Monday, June 29, 2009
From Thriller to Never Land- The Other Self of Michael Jackson
Five years back, one fine morning, I decided to part with my favorite 50 Cent album. On the previous day I had bought a CD of ‘Thriller’ by Michael Jackson. You can see a bit of anachronism there. 50 Cent came much later in the scene, he must be a 21st century kid trying to step in the path left vacant by the violent deaths of Biggie and later his buddy Tupac Shakur. Rapper Eminem was his mentor and I had seen Mile 8 by then. Hip Hop was not fad in India though the popular Bollywood music was trying to struggle away from the clutches of Jazz, Blues and Rock. Michael Jackson was there as an influence and also as an irrefutable spoof. Indian film Industry was not prepared to take the refrain,‘mother f***ing’ from 50 Cent. We had to wait till a few more years to familiarize ourselves with Snoop Dog who said Singh was still king.
Michael Jackson refuses to die and I still listen to him at least twice in a week, if not from my personal stereo, from the blasting sound devices of a local gym in Faridabad, Haryana where I sweat the stuff out daily. I was with my artist friend Chintan Upadhyay and curator friend Anubhav Nath, when my wife called to tell me that the King of Pop, Michael Jackson was no more. Going by journalistic clichés, my response should have been a ‘shock’. But I was not shocked. As Vir Sanghvi of Hindustan Times said in his piece later, we were all expecting this but only the timing was bit odd. As an avid reader of newspapers, I too had seen snippets on Michael Jackson’s physical, mental and materialistic conditions. The last news item that I had seen before his death was formally announced was of him going for a ‘skin shave’ to ward off some kind of skin cancer.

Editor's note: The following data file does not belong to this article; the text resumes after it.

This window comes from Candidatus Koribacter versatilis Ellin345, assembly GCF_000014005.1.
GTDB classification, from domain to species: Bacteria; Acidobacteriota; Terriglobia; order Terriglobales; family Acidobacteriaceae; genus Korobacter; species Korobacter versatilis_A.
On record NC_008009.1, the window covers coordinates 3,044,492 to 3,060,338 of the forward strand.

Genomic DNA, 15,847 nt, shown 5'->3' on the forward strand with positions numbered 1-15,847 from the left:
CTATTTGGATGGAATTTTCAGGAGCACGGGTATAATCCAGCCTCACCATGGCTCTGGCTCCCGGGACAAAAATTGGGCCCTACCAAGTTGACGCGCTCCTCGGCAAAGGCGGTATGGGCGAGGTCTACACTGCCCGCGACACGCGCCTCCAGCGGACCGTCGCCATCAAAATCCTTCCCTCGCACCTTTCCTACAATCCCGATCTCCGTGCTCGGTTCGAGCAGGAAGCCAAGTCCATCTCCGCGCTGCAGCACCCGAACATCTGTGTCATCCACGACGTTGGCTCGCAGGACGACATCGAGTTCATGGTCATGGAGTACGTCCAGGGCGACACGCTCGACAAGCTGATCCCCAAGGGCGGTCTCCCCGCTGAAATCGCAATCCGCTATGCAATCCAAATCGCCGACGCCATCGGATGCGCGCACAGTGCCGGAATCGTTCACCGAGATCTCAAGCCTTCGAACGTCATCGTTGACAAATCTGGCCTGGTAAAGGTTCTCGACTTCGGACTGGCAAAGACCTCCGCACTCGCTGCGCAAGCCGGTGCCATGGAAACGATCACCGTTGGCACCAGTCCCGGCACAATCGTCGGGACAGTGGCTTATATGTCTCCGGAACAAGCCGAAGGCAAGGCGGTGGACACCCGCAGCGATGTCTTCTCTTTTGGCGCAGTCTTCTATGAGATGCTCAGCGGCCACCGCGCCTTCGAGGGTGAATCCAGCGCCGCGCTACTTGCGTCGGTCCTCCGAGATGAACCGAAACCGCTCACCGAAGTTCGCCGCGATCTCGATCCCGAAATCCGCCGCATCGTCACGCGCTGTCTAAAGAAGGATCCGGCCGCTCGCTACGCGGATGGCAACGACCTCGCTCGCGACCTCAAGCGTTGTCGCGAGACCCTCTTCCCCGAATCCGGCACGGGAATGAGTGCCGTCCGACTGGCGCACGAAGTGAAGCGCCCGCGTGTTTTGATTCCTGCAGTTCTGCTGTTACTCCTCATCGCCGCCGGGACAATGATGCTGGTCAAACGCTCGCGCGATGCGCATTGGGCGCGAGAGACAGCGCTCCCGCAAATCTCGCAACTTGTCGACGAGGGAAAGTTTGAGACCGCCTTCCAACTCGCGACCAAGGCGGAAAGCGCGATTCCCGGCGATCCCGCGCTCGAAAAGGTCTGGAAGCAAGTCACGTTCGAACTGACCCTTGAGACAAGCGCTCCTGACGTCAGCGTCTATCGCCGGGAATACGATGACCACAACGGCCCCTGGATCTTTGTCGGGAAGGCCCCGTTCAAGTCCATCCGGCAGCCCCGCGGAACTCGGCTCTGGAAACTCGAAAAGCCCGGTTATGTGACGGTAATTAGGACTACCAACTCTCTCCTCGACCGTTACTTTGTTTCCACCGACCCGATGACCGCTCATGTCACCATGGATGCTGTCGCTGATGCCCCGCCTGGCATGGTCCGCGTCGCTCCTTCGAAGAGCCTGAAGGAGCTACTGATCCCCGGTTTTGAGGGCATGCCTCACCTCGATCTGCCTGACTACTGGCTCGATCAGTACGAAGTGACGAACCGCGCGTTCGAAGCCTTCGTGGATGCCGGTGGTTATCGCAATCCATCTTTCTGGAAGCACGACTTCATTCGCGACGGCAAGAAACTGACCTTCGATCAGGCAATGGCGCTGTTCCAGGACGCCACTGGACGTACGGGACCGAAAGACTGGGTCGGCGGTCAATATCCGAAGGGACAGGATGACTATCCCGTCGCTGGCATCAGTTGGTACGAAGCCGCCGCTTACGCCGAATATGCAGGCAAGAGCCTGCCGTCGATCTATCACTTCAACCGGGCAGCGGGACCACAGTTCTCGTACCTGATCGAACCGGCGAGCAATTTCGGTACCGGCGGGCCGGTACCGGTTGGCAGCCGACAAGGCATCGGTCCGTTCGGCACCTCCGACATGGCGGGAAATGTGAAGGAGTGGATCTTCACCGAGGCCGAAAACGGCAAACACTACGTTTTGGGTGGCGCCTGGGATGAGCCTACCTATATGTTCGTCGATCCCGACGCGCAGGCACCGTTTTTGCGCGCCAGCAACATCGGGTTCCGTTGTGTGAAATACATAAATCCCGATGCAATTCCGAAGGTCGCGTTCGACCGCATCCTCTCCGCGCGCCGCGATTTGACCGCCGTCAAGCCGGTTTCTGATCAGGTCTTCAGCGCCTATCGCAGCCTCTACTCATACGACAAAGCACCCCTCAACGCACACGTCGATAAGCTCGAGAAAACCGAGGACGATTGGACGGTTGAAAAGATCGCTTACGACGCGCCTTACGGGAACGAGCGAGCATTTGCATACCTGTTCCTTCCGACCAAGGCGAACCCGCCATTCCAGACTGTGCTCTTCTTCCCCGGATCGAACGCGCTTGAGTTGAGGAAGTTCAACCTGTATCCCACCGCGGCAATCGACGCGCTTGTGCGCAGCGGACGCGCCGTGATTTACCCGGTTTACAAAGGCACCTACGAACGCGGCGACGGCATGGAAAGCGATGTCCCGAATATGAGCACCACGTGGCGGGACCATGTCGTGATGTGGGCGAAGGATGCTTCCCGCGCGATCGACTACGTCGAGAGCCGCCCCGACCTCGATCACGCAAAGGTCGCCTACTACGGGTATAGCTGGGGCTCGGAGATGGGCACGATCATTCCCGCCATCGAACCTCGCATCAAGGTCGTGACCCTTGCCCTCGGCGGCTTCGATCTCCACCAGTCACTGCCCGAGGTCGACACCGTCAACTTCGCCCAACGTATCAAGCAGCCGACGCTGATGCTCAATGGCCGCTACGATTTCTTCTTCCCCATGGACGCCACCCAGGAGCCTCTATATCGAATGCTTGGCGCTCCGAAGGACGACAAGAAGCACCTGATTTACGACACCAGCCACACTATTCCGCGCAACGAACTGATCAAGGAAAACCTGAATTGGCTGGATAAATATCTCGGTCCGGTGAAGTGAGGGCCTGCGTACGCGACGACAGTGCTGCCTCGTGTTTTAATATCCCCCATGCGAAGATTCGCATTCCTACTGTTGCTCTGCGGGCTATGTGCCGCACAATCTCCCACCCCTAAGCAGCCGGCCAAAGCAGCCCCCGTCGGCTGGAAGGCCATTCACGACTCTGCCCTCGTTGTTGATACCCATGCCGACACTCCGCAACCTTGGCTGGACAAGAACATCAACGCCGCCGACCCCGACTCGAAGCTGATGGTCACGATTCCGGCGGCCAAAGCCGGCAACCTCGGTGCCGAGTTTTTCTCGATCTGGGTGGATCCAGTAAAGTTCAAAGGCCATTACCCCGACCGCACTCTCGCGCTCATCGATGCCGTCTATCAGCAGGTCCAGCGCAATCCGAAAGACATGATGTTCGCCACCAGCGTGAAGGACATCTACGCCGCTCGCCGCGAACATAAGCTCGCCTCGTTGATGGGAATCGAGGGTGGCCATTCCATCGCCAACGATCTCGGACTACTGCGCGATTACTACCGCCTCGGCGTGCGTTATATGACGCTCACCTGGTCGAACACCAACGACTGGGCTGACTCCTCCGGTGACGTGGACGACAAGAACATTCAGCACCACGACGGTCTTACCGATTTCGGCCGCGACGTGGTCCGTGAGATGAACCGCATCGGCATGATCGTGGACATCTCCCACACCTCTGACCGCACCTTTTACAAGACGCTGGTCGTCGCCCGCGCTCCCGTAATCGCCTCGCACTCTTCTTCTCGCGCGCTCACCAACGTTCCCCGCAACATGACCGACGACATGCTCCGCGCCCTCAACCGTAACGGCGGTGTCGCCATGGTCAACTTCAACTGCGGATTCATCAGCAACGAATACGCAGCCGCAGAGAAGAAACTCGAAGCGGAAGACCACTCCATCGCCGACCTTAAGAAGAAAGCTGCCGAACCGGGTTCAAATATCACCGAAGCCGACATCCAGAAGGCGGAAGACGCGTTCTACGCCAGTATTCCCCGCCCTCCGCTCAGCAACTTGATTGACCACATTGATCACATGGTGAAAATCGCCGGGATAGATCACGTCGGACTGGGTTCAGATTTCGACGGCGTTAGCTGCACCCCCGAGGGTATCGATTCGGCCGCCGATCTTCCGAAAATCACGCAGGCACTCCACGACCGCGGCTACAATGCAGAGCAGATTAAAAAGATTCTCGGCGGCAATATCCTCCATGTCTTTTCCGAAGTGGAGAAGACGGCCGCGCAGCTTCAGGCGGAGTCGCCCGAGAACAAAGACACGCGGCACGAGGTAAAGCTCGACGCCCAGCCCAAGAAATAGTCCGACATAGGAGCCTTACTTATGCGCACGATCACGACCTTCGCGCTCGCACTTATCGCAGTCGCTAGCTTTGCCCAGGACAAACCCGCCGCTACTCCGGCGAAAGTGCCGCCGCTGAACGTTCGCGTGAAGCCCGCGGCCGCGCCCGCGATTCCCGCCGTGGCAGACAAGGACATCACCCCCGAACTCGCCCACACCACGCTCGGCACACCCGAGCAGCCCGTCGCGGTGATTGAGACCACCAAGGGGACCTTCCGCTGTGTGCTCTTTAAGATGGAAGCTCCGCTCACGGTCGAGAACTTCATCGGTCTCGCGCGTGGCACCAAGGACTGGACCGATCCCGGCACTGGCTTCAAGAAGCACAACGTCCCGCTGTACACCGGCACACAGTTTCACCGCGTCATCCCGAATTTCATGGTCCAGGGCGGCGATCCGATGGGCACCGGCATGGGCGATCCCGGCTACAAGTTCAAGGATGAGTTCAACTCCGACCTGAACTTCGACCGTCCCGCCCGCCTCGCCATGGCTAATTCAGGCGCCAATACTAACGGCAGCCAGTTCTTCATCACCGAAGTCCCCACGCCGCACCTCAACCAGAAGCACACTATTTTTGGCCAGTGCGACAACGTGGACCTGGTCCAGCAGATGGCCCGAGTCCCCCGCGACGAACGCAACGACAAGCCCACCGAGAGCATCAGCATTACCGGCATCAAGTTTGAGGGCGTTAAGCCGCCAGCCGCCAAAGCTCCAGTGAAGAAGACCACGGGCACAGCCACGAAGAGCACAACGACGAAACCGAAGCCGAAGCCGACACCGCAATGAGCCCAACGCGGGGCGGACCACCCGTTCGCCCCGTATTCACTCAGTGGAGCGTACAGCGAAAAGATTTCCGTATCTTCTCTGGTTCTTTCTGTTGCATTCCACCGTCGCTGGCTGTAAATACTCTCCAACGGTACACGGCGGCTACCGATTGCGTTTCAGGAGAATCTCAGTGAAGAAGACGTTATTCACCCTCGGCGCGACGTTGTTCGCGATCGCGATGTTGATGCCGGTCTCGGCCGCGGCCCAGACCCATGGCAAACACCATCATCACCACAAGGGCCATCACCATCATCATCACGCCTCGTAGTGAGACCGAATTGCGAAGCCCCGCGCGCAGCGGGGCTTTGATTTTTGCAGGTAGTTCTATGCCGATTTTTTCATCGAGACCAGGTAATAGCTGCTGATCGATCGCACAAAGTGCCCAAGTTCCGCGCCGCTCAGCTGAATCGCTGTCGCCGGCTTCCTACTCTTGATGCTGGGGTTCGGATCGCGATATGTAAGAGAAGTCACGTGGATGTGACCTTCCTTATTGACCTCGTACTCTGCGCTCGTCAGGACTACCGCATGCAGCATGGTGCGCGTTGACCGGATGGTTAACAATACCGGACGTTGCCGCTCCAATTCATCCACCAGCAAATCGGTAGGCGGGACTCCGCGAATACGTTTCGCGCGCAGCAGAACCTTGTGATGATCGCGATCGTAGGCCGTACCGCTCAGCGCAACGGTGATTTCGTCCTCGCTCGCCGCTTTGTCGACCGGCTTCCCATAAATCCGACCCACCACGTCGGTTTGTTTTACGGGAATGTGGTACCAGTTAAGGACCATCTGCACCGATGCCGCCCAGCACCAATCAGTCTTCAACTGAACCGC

Someone from the fourth estate had asked Chintan for his response. Yes, it is like that when a very ‘popular’ guy passes away, the reactions of the local popular guys are sought. As you know, Chintan is our local popular guy though he does not have much do with rock music. His response was another cliché. He said, ‘It is the end of an era.’ Predictably, several newspapers screamed on the next day with this cliché (obviously not from Chintan, but thanks to the lack of other adequate phrases to express MJ’s death)- End of an Era.
This put me into thinking. What was Michael Jackson for me, who is not at all a keen listener to the Rock/pop music? Like many I too had seen MJ videos, listened to his music. Beyond that, was there any connection between me and a global icon like MJ? Soon came the answer, he is a Global Icon because people like me in some way like him, despite all his shortcomings as a person. We adore him and feel thrilled the moment we see his videos played out in a plasma screen in a local pub, Youtube or in some music channels. Geography, race, time and anything that restricts vanishes in this adoration. A global icon is born when all the barriers are transcended. There is unconditional love between the adored and the adoring, if not unconditional hatred.